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Animal Deities and Evolving Beliefs

The warrior goddess Sekhmet, shown with her su...

Beliefs about animal deities change over time. Animal deities are themselves a transitional belief between animism, where all spirits are equal and all things have spirit, to humanoid gods and goddesses.

Because spiritual belief systems grow out of and are based on the land where people live, and how they make their living, as lifestyle changes, so do beliefs. That is, when nomadic gathering-hunting peoples become animal herders or farmers, their spiritual beliefs change.

As society becomes stratified and hierarchical, with different occupations and classes, so does religion.

The animal-headed deities of ancient Egypt and Ganesh in India are examples of such transitional deities. Writers often refer to the animal component as just a symbolic attribute of the humanoid god or goddess, but that is missing the point. Many gods and goddesses derive from animal deities.

Often you can trace that from their “attribute” animals and from the specific talents and powers of each goddess or god. For example, Athena was an owl to begin with. Isis was Vulture, and Sekhmet was Lioness. Over time, the animal deity is turned into a human-looking deity to suit the beliefs of the people.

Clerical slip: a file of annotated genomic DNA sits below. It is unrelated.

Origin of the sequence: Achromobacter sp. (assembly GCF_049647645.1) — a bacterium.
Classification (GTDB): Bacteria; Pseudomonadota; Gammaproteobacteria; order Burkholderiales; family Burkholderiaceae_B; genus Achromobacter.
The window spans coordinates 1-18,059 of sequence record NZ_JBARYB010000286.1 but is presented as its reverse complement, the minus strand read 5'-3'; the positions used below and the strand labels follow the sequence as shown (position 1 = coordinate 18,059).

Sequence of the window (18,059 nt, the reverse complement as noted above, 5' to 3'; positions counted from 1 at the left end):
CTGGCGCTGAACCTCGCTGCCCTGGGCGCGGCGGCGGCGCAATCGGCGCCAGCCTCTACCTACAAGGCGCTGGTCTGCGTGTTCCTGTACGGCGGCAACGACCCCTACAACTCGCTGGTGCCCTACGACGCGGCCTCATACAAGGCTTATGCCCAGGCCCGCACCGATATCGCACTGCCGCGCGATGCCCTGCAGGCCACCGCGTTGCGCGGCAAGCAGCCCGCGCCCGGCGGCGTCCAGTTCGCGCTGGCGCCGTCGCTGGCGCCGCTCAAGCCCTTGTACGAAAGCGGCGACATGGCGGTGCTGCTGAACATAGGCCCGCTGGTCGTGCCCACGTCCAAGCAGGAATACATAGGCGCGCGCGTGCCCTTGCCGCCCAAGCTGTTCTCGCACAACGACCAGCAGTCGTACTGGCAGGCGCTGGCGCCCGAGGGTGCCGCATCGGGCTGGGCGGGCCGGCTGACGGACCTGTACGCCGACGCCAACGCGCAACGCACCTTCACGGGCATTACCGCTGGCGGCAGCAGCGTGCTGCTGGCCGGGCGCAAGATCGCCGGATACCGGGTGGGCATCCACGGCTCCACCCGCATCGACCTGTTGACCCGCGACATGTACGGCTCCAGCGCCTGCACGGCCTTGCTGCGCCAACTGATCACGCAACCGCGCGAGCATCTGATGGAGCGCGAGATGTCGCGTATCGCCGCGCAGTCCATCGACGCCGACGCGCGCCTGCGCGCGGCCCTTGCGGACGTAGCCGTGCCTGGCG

I read somewhere, though I cannot now locate the source, that Ganesh was originally the son of the elephant goddess. Makes sense, right? Most historians say that Ganesh worship is fairly recent, perhaps a few hundred years. They trace it from mentions of minor demons in elephant shape who gradually assumed importance.

However, they may not be going back far enough. Folk deities, ancient deities beloved by the people, have a way of living on unofficially, undocumented, underground, so to speak, and resurfacing later in slightly different forms. There are many examples of that in the Americas, where indigenous deities were disguised by a veneer of Christianity by indigenous peoples and African slaves.

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